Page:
Students doing well often have a good level of independent learning and high levels of communication skills which can be deployed. Those that thrive have high levels of intrinsic motivation and well-structured local support through families. They hold well-structured and resourced care plans supported by external agencies such as counselling or mental health workers.
A second group that has reported thriving under ‘lockdown learning’ are those students where social anxiety was a root cause or contributory factor to their suffering. Not physically attending college has removed this barrier and created new possibilities and routes into fuller participation.
There is, though, sadly a student group for whom online learning has pushed them further into social isolation. Spending increasing time out of human contact and increasing time ‘living in their own heads’. They struggle with how to be alone and as such any condition is significantly amplified. These students often lack skills in self-regulation. Being out of direct physical contact means support needs might be slower and disengagement increased. Some students report lacking structure and momentum being lost as routines, previously used as social and mental health anchors to guide the week and help regulation, are eroded with flexibility and choice becoming a tyranny.
Some students who have no pre-existing condition and previously have thrived in a college environment have failed to adjust to digital norms and morays. They are struggling to find motivation and belonging. They value social learning, with interactions with teachers reported as the critical dimension rather than the quality of the digital assets. East Coast College is now conducting some academic research to better understand the experiences and barriers.
Mental health concerns are rapidly rising for those that are left behind by digital poverty. Digitisation in this scenario becomes a damaging exclusion factor. Exclusion can come from the lack of financial ability to get access to kit; including many households in our catchment area not having broadband connections. We witness exclusion from digital literacy or poor mental health, such as anxiety creating additional barriers to online participation. In this instance, digital learning amplifies existing inequality. Our students in disadvantaged groups tell us there are rarely quiet work spaces in the home, and technology, if it exists, is shared between siblings. Concentration is more difficult. Sadly, some report that their home isn’t “safe like college”.
Often excluded from any pedagogical discussion, our apprentices are used to completing a significant portion of their learning online (in terms of knowledge transfer and recording of assessment). Digitally, they experience a richer range of pedagogy and as such think about learning in a different way. The hidden risk is once again one of pastoral care. Identification of mental health referrals are slower and at a lower rate. Support often happens not at the preventative stage but when issues become acute. As contact becomes more digital and remote, it seems a risk worthy of further reflection.
Adult learners seem to hold a dual experience. Some suggest that flexibility creates very positive learning which is less stressful. Others miss the social dynamics of the group. They cite that learning is more effective as a social activity, which is disrupted by complex family life. Attending college provides physical and mental respite.
Colleges have moved support services into the digital space with virtual student council meetings, peer-to-peer wellbeing support, increasing communication posts on social media, online anxiety groups and wellbeing checks and ‘virtual coffees’. We are seeing an emergence of online counselling services, although the take-up appears lower and there are challenging and conflicting definitions in this arena.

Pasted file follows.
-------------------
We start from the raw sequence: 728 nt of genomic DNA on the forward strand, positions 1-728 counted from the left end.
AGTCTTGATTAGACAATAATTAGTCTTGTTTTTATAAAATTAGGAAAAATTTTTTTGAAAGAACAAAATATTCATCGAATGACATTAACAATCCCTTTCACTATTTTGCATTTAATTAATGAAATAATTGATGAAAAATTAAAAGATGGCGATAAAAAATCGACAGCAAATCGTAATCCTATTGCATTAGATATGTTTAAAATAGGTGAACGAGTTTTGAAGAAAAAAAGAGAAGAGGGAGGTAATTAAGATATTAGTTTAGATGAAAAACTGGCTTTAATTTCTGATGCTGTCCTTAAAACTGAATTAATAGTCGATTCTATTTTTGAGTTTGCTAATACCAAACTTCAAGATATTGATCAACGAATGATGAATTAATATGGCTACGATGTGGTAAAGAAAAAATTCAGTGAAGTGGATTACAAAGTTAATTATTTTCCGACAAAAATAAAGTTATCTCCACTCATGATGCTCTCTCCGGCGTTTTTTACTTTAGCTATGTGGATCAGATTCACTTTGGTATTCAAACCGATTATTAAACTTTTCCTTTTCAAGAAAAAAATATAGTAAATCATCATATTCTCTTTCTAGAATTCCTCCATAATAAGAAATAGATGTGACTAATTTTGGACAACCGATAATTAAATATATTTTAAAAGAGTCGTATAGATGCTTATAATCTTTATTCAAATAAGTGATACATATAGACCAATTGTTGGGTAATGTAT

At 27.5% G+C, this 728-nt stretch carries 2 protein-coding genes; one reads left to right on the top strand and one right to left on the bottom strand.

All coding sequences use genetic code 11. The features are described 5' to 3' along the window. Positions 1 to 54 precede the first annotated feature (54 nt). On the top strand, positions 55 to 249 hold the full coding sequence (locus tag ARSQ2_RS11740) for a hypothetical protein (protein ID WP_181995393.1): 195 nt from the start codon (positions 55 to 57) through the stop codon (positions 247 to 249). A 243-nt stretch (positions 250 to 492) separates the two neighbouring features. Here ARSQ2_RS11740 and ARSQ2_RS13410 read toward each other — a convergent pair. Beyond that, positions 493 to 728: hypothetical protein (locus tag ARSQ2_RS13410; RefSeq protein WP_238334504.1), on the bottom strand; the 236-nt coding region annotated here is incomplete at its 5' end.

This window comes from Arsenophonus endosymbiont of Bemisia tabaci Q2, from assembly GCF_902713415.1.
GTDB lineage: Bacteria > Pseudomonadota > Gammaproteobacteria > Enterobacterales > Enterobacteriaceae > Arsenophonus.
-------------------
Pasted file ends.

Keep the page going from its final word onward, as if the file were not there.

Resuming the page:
Richard Caulfield, policy lead for mental health at AoC, recently remarked “Colleges have had to respond rapidly to providing all their services at a distance. What we do know is that many colleges are doing fantastic work to support students and staff alike, and this is something we can all learn from, and that there are partner organisations who have expertise that can help.’ The test is whether these digital support services are effective or should they only augment physical delivery?
Digital learning can easily be argued as a more fertile environment for flexibility and creative, engaging (or at least entertaining) teaching but for me, it is easier to see how those learners who require structure and motivation may fall behind. This can easily lead to increased instances of amplified levels of stress and anxiety.
Consideration must be given to the added value of educational interventions that stretch beyond knowledge transfer and delivery of entertaining content. How can students see modelled behaviour, experience healthy conflict and conflict resolution? How can they develop essential social skills which help them in a safe, more human environment, experience failure, tests of confidence and acceptance of others? All of these can be avoided online and may have longer term negative societal effects.
In conversation, Paul Grangier, Director for the Centre for Education and Work at Institute of Education at UCL and member of the G20 Task Force for Education and Training in the Digital Era, suggested: “Technology will not generate values. If it does, they will be of a fiscal nature, but technology does not cherish morality. The focus of technology is expediency, which is not always the correct course or purpose in education.” Online learners might experience a less culturally rich experience. For many of our learners, home life can be less supportive with less healthy relationships. The digital world excludes colleges from effectively providing a bridge into another world of possibility and the creation of better relationships.
The conclusion must be it is too early to adequately define the relationships and impacts between digital learning and mental health. However, early evidence suggests that mental health can be impacted by delivery models. Online learning has not been fully tested and the indirect effects are unknown on different groups. We need to fully understand, or at least (I would argue) better understand what we may have unintentionally taken away in digital learning. Delivery may have amplified, or created new, significant educational, societal or psychological inequalities and reduced opportunity rather than enhanced it.
Stuart Rimmer, Chief Executive Officer, East Coast College and Chair of the AoC Mental Health Policy Group